Qantas Film and Television Awards 2009

by Jake Quinn

This years Qantas film and television awards were held over the weekend. The big winner was TV ONE, which picked up Best News, Best News or Current Affairs Presenter, both Best Current Affairs Reporting categories (daily show/weekly show), Best Current Affairs Series, Investigation of the Year, Journalist of the Year as well a range of other categories. The full list of winners are here, the nominations here.

What can we take from TVNZ’s big victory? Firstly, they are vastly better resourced than their counterparts. TV3 is not state funded and runs an immensely lean operation. During the recent economic downturn we saw TVNZ shed staff at record numbers. TV3 did not – nay, could not – follow suit. Why? Because TV3 had very little, if any, fat to trim.  After shedding so many staff, it will be interesting to see if TVNZ can maintain its form in the coming years.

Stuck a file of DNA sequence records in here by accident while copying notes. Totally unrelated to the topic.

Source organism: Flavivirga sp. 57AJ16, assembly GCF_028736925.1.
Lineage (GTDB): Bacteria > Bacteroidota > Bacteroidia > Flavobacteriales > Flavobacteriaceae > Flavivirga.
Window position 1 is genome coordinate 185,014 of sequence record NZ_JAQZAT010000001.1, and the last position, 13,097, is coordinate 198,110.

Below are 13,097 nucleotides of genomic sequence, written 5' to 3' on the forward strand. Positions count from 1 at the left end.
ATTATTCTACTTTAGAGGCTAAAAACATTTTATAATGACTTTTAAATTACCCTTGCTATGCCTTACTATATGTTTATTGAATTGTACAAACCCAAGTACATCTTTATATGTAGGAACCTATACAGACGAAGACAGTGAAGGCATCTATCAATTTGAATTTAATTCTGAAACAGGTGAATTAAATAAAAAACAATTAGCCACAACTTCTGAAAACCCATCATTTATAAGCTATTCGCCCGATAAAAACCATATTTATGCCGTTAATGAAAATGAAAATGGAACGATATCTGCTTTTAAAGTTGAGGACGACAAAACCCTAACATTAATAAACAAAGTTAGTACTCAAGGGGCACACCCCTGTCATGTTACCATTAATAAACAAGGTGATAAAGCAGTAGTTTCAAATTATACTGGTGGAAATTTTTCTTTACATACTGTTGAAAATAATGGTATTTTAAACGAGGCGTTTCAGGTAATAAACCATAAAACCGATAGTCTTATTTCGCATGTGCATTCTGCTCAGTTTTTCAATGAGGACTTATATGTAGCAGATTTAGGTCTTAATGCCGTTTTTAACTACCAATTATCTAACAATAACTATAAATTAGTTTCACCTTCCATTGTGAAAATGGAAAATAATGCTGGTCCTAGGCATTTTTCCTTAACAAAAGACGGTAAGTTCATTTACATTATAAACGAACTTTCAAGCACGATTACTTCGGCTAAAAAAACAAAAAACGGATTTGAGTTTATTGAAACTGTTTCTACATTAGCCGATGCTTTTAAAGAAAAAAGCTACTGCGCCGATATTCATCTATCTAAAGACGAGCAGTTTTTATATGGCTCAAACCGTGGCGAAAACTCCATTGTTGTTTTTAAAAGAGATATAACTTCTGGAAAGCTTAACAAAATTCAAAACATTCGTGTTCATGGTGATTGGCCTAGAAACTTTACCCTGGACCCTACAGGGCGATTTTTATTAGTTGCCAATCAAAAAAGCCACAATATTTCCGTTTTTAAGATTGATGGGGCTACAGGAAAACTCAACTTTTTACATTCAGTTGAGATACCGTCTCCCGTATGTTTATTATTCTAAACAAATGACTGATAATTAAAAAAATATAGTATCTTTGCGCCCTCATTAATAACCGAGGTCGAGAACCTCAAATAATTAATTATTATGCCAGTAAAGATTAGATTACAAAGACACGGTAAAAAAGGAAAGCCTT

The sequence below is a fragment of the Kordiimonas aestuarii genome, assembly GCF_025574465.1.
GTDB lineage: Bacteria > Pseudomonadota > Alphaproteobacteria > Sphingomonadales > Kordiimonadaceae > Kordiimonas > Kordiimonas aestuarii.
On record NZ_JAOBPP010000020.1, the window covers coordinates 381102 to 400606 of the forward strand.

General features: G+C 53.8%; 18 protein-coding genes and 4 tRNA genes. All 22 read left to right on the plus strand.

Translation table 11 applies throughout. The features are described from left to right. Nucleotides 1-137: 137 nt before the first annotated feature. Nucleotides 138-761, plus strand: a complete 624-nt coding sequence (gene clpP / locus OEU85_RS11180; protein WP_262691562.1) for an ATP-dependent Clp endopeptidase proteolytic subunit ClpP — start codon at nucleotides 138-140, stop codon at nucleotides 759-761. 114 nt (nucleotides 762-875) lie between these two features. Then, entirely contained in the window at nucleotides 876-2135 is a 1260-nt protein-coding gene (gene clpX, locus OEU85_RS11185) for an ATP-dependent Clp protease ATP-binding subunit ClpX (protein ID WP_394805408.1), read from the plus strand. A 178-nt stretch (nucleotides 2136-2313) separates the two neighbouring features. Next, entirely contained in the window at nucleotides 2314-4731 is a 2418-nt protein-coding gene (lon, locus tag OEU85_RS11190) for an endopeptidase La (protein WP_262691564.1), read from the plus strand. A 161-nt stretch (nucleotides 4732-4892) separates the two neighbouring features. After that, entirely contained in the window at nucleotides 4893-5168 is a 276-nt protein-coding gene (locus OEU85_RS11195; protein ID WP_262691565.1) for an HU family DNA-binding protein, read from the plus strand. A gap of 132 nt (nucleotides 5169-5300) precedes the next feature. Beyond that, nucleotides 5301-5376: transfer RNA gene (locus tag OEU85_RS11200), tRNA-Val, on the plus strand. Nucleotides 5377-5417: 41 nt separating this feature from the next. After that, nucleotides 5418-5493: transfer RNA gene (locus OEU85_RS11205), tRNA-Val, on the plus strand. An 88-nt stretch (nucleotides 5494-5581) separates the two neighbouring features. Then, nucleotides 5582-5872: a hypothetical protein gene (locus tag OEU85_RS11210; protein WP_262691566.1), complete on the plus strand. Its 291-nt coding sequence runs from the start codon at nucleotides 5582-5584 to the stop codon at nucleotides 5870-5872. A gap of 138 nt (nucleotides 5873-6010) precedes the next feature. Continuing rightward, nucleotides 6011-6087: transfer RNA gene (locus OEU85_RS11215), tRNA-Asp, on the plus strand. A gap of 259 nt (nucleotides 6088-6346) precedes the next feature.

Secondly, it shows the scarcity of breadth of talent we have in the tiny New Zealand news and current affairs market. TVNZ’s Q&A show (which runs on Sunday mornings at 9:00 am) won Best Current Affairs Series. Is anyone surprised? No, for it is New Zealand’s only non-tabloid attempt at current affairs. I say ‘attempt’ because Paul Holmes stops it short from achieving this status because of his distinctly non-journalistic approach to interview where he shuts down discursive debate at every opportunity.

Watch yesterday’s Holmes interview with Chief Families Commissioner Dr Jan Pryor. His style of questioning involves repeating three of four heavily subjective, if not blatantly partisan, accusations at her in a combative and inquisitorial style and then asking her to defend them. It’s painful to watch and embarrassing for Q&A and we learn nothing about the work of the families commission from this interview. Pryor should be congratulated for making it right the way through without throttling Holmes.

Incidentally, I’d welcome the Film and Television Awards instigating an antonymously themed set of awards for Worst Current Affairs Reporting, Worst Investigation of the Year and so on. This would give 20/20 and 60 Minutes a chance for some of the much deserved limelight, perhaps Jetstar could ‘ironically’ sponsor it and score the naming rights.